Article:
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'Frame-supported, fabric clad buildings are safe' – LSA
07
May '09
The Lightweight Structures Association (LSA), a division of the Industrial Fabrics Association International (IFAI), said in a statement today: "The Lightweight Structures Association sends our thoughts and prayers to the people involved in the collapse of the frame supported fabric building at the Dallas Cowboys practice facility."

According to LSA Managing Director Beth Hungiville, "Frame-supported, fabric clad buildings have a long and durable history in the construction industry. Failures such as this collapse are very rare and we don't yet have an answer as to why this event has occurred. We are willing and able to assist in the full investigation of this matter which should take place, and again offer our thoughts and prayers to those affected by this event."

Design of frame-supported, fabric clad structures is governed by the International Building Code and other recognized building codes. These structures are required to be designed to withstand the same wind loads with the same safety factors as traditional brick and mortar buildings.

Wayne Rendely, PE, professional structural engineer and LSA member says, "When properly designed and engineered to the appropriate local building code; and manufactured and installed as per the design intent, it is my professional opinion that fabric-covered buildings are as safe or safer than conventional metal clad buildings."

Since common engineering practice does not allow the fabric to be considered as adding to the stability of the structure for these buildings, failures are generally associated with the structural frame, which are very rare.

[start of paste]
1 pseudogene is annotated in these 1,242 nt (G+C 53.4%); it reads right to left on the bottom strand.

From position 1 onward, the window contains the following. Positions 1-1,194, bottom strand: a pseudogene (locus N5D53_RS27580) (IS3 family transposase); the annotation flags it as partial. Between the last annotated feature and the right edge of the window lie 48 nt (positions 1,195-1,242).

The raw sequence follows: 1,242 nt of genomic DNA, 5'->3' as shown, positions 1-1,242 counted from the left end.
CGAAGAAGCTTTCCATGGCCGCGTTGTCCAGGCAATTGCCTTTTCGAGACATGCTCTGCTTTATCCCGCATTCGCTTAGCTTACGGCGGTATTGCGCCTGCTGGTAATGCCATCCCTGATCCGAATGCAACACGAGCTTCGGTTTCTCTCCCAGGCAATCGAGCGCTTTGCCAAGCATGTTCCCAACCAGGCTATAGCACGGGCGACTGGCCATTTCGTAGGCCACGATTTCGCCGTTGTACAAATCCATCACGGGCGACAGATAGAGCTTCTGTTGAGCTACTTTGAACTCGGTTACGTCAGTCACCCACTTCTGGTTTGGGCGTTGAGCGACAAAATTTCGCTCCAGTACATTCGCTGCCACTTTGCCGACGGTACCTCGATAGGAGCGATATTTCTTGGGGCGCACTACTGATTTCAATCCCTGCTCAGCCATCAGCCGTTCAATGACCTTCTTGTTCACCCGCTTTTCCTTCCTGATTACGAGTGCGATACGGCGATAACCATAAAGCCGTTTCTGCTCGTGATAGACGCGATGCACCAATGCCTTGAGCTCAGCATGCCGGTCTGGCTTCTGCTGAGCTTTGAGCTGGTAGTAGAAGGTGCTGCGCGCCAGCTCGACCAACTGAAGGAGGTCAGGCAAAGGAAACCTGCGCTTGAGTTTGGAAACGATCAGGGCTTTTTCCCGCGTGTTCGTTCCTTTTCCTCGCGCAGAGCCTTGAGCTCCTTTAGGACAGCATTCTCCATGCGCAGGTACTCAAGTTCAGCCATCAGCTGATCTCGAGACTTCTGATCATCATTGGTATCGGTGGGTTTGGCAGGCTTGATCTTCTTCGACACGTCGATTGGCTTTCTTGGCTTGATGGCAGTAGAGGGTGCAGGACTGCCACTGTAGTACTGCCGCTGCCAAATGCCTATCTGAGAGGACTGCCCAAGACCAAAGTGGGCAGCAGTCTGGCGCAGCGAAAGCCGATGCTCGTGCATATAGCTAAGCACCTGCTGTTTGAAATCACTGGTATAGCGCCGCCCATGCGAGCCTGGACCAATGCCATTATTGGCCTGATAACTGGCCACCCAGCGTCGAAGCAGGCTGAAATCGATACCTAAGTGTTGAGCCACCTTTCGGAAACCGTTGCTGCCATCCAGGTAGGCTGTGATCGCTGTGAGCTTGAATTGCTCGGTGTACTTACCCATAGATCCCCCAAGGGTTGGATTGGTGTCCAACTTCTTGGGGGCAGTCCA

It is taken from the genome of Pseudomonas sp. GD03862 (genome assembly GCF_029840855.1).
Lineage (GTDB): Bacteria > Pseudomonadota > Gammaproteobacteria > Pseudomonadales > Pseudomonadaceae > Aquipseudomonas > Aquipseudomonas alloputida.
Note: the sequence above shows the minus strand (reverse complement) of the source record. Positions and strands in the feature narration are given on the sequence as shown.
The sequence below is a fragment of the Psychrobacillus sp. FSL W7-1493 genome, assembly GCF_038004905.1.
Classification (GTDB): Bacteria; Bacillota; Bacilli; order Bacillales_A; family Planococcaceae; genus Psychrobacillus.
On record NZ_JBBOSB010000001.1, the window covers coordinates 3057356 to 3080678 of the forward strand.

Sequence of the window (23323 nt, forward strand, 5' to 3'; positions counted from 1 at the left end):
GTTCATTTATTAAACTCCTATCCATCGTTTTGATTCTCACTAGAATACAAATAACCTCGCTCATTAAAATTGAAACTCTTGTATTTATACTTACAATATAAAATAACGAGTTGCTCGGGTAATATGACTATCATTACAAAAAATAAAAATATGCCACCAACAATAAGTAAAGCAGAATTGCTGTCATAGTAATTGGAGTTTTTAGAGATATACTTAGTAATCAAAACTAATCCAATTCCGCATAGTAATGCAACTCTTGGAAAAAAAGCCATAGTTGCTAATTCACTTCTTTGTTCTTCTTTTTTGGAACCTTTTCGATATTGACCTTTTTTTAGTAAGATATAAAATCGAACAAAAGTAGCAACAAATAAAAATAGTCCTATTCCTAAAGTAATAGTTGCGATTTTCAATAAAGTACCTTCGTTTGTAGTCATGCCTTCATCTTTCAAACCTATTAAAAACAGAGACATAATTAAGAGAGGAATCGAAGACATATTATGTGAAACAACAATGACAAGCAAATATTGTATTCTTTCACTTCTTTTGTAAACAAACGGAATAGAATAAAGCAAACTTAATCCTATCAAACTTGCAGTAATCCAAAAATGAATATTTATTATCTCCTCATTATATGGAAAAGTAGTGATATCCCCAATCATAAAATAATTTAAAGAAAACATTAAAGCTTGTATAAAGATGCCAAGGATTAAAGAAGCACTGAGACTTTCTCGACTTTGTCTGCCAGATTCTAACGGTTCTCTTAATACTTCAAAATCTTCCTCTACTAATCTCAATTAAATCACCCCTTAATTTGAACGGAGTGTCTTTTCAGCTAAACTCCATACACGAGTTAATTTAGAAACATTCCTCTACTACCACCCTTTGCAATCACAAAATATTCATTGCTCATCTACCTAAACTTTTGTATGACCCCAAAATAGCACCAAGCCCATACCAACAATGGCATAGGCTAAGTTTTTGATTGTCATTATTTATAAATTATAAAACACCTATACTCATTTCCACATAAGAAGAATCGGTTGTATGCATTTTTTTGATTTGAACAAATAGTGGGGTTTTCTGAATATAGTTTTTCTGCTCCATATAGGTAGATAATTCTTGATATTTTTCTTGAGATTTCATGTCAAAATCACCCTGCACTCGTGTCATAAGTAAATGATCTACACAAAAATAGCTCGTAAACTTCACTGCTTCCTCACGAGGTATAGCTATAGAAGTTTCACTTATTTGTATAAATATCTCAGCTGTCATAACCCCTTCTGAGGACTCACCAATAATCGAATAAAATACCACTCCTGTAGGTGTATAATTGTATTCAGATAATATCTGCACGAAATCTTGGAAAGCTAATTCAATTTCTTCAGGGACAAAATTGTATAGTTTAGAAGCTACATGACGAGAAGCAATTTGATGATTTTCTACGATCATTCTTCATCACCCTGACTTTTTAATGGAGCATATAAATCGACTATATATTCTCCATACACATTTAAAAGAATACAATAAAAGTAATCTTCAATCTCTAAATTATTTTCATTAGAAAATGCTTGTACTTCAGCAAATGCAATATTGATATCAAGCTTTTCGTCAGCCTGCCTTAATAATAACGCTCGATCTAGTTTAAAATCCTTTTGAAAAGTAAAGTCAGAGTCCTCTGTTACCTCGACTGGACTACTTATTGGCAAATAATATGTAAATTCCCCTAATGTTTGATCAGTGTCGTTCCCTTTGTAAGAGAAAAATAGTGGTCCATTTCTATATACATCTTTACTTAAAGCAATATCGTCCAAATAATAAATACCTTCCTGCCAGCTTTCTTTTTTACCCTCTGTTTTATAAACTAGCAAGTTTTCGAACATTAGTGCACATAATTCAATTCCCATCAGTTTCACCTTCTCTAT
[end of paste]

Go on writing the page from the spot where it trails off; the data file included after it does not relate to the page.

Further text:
Nic Goldsmith, past LSA Chairman, FAIA (Fellow with the American Institute of Architects), and owner of FTL Design Engineering Studio, also commented that: "Having designed and engineered lightweight fabric buildings worldwide for over 30 years, I am truly saddened by the weekend events at the Dallas Cowboys Practice Facility.

Lightweight fabric structures have a proven track record that come in all sorts of shapes and sizes. The structural integrity of these building systems is based on the design, the engineering, the type of materials selected, and its fabrication and installation on site. It is too early to speculate on the cause of this collapse, which will come out over time, but it is important to note that these structures are required to be designed to meet the local and state building codes."

Industrial Fabrics Association International

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